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Eagle

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About Eagle

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  • Location
    Connecticut
  • Interests
    XJs, MJs, Photography, Travel

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Obsessive Comanche Disorder

Obsessive Comanche Disorder (9/10)

  1. Sounds more like he used the carbon paper as a shim for the rear main bearing itself, instead of just replacing the bearing.
  2. Not interested in the vehicle, but sarah's kind of ... interesting.
  3. I agree on replacing the clutch master cylinder. However, I recommend using DOT-5 silicone brake fluid. It's non-hygroscopic, so it won't attract moisture vapor and, more important, it isn't corrosive. That means if it weeps onto the fuse panel it won't destroy it.
  4. If the hose from the master cylinder to the slave cylinder blew, there would be fluid loss. The master cylinder and the slave cylinder each have a piston inside with a rubber seal. If the lip of the seal goes bad, the piston can move without pushing fluid, so you wouldn't see a loss of fluid in the reservoir. The piston just slides back and forth without doing anything. Also -- inspect your fuse panel under the dashboard (over the driver's left foot) carefully. If the master cylinder goes bad, it can allow brake/clutch fluid to weep onto the fuse panel, and that will destroy the contacts VERY quickly. The fact that you see a "little bit" of fluid is a bad sign. There's probably more that you can't see, on the back side of the fuse panel board. That's a clue that the master cylinder has failed, and also that you need to remove the fuse panel and flush all the brake fluid off it before it's too late.
  5. There are three things that could have spring a leak -- the master cylinder, the slave cylinder, or the rubber hose that connects the two.
  6. Eagle

    AMC 20

    A lot of equipment could be ordered as separate options in the AMC days. It's quite possible that the Model 20 axle was ordered as part of some other package rather than the Metric Tonne package. Possibly a towing or tow prep package. My '87 shortbed as a Dana 44 rear axle, and the Metric Tonne package wasn't offered on the shortbeds.
  7. https://janaktech.wordpress.com/2016/02/19/particulate-matter-and-nox-emissions-phenomena-in-engines/ https://www.alentecinc.com/papers/NOx/The formation of NOx_files/The formation of NOx.htm
  8. NOX is related to temperature, isn't it? What thermostat are you running -- and does it work? What spark plugs are you using?
  9. It was called Classic Shell. The developer quit when Windows 10 came out and broke it, but someone else picked it up. It's now called "Open Shell" and it's a free download. I'm running Open Shell now. It's the only thing that makes Windows 10 tolerable.
  10. Sounds to me like they had switched from being an AMC franchise to being a used car dealer by the time AMC bought Jeep. I doubt they have any Jeep parts at all.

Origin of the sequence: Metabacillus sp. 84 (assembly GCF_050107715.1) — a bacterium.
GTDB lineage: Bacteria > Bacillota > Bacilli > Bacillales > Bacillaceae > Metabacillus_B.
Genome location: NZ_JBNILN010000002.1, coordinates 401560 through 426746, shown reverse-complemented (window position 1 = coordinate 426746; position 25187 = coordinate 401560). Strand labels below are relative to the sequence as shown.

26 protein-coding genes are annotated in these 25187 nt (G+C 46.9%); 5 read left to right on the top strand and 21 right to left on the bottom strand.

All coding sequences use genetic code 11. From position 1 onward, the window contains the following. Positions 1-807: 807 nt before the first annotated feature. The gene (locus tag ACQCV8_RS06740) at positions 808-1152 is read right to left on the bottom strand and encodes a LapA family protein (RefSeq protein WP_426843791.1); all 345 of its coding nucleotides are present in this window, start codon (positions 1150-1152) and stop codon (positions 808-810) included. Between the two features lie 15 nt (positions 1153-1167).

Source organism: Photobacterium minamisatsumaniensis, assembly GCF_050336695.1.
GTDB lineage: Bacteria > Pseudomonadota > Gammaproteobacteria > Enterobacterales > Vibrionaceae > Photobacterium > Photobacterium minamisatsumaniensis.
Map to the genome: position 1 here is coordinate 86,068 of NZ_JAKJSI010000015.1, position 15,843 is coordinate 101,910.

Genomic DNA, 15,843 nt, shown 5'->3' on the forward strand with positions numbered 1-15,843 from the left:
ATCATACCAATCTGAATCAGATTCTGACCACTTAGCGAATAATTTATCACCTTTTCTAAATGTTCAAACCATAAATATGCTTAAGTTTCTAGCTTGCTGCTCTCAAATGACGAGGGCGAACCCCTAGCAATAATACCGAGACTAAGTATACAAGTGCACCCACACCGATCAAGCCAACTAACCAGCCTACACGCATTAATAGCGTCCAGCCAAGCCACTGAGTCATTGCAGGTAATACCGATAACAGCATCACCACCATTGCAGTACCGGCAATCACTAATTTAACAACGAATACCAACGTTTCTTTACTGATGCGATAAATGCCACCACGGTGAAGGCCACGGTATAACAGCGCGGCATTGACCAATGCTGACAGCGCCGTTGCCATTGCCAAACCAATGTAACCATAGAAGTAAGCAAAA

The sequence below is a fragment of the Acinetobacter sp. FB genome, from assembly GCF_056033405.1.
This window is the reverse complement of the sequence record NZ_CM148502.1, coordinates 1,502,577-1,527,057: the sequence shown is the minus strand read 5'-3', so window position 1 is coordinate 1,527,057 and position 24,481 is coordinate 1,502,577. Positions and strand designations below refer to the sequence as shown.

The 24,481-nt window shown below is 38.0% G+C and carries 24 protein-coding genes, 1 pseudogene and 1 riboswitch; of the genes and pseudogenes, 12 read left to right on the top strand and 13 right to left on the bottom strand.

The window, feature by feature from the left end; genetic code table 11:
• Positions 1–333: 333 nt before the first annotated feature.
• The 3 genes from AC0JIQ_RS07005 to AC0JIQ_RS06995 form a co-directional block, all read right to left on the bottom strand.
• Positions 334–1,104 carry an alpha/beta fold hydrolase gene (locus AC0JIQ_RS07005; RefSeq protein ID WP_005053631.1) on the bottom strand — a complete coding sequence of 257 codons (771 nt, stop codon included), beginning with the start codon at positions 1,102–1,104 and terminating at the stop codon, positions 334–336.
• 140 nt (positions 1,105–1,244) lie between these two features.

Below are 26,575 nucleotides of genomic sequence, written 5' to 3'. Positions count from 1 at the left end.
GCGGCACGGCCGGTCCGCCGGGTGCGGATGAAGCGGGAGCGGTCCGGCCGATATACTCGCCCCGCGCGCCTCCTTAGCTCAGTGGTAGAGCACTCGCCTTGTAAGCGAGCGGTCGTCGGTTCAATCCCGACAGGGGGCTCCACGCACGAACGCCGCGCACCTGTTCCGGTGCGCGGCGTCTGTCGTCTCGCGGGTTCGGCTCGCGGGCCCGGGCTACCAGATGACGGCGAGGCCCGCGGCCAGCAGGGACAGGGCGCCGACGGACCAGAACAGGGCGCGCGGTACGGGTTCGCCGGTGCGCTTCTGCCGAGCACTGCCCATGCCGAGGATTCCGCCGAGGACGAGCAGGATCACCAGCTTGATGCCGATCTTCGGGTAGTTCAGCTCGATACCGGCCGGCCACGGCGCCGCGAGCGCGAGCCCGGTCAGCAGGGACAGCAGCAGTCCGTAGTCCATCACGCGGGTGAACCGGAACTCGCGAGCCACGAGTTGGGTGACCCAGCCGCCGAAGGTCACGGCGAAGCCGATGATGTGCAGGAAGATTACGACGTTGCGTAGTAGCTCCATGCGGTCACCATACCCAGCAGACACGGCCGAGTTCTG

11. It shouldn't. Jeep used the flange until the middle of the 2000 production year. My late wife's 2000 XJ (November 1999) has the flange. My 2000 XJ (April 2000) doesn't. Both were purchased new, so I know they are both original.
  12. For those who don't know, the old 232 engine (3.8L) had the same 3.75" bore as the 258/4.2L, but the stroke was 3.50" instead of 3.90". The 4.0L has a 3.88" bore and a 3.41" stroke. Put them together and a 4.0L engine with a 232 crank will yield a displacement of 4.07 liters at the stock 3.88" bore, 4.13 liters at a .030 over-bore, and 4.20 liters at a .060" over-bore. For comparison, the stock 4.0L is actually 3.97L at stock bore, 4.03 liters at .030" over-bore, and 4.09 liters at .060" over-bore.
  13. Most people aren't even aware of (or forget) the old 232. I've considered doing a mini-stroker based on that crank, but you're the only person I've even heard of who has done it.
  14. Do you mean the pre-made stainless brake lines from Classic Tubing? I bought them for the rear axle. The first set was so far out of whack that there was no possible way they could have been made to work. I sent them back and they made a new set. The second set was still pretty bad, but the lengths were close enough that it was possible to use them (with a lot of re-bending). I won't use them again. For a lot less money you can get a 25-foot length of Cunifer (copper-nickel alloy) brake line from Amazon, as well as lengths of coil spring gravel shield, and make up your own. The Cunifer is much easier to shape and to flare than plain steel brake line, and as resistant to corrosion as stainless steel.
  15. Technically, it's illegal. Look again at the cutaway photos I posted. If there's brake fluid coming out of the port for the warning light switch, that means one or both of the O-rings for the shuttle valve has failed. Replace the proportioning valve.
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